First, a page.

Big Pine Creek Waterfalls

Inyo National Forest / Inyo County, California, USA

Rating: 1     Difficulty: 3
Second Falls - one of Big Pine Creek's cascades

TABLE OF CONTENTS



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INTRODUCTION

The Big Pine Creek Waterfalls are the series of waterfalls and cascades primarily on the North Fork of Big Pine Creek. However, I'd imagine that the real objective for visitors to this part of the John Muir Wilderness would be the wonderfully colorful glaciated lakes surrounded by very tall mountains (some of which peak above 14,000ft). It's classic Eastern Sierra scenery, and the waterfalls were merely my excuse to include the gorgeous High Sierras backcountry scenery on this website.

Now when I was invited to join a backpacking group for a weekend backpack in July 2009 (which happened to be my 1st backpack in at least 5 years), I didn't expect much from the waterfalls and cascades here. But once we got on the trail, the cascades and waterfalls were much bigger and more vigorous than I expected (though I have to admit the expectations were quite low).

Pretty mountains near a lake by our campsite The main waterfalls of the lot were named First Falls and Second Falls. Second Falls was probably the most impressive cascade since it looked very tall as it snaked its way down granite gullies beneath Mt Alice. Roughly a couple of miles into the Upper Trail yielded distant frontal views of the falls. Then, as we got closer to the falls, that was when we could appreciate the sloping nature of the cascade. Once you're at the top of the falls, we could hear it tumble loudly, but it was no longer very photographable at this point.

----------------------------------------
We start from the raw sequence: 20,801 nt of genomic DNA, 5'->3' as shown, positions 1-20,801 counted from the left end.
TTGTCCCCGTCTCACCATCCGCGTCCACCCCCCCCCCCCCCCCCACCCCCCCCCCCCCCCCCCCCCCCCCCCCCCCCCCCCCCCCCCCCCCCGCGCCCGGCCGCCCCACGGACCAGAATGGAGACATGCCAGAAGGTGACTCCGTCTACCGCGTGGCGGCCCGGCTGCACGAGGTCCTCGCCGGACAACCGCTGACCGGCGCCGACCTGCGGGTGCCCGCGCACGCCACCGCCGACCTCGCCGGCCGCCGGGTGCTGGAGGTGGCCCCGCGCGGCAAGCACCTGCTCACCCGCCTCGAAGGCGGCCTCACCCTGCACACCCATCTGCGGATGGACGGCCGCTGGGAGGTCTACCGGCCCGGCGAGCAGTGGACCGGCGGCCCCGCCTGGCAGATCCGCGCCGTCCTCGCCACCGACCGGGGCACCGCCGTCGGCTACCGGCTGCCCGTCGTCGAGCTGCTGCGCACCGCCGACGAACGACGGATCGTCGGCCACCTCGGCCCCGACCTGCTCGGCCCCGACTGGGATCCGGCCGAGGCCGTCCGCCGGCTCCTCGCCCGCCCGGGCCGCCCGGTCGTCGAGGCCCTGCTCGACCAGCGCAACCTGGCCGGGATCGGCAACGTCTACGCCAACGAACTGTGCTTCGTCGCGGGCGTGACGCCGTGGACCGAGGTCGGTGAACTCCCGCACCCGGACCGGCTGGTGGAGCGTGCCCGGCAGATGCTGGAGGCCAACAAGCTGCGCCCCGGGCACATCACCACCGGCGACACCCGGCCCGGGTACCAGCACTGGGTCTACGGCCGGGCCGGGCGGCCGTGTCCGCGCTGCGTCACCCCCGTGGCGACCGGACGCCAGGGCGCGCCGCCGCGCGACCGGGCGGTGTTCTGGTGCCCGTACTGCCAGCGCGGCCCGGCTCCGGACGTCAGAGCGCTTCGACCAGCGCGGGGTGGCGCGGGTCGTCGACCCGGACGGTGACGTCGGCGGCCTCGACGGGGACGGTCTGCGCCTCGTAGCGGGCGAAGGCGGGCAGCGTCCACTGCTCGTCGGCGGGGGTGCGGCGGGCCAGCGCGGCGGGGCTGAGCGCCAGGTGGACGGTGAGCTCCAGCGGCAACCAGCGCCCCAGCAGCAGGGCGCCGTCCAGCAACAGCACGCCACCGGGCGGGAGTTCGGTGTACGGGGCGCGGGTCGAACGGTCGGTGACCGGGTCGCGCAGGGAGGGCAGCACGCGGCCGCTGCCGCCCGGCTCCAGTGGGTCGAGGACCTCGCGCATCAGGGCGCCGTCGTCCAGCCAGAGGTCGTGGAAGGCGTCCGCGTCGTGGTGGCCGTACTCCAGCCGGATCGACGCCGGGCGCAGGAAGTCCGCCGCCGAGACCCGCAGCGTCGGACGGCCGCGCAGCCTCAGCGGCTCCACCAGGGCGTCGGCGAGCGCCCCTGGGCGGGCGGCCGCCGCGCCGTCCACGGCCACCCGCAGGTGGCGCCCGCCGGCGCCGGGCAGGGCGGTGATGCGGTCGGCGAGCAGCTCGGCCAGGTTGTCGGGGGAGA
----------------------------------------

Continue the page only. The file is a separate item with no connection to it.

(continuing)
The First Falls was really more of an elongated cascade that was not easy to photograph thanks to the dense growth of trees blocking much of the view. The Lower Trail on the south side of Big Pine Creek was where we caught closeup glimpses of sections of this cascade. Meanwhile, the Upper Trail mostly yielded shaded views as trees were tall enough to cause shadows.

Beyond Second Falls, there were other cascades on Big Pine Creek. I recalled we spotted waterfalls beneath First Lake, between First and Second Lake, between Second and Third Lake, and just above and below Fifth Lake. We camped at Fifth Lake and I think we logged about 23 miles round trip (as a loop as we didn't go out the same way we came in) with 3500ft elevation gain. And I'm not including the day hike to 6th Lake.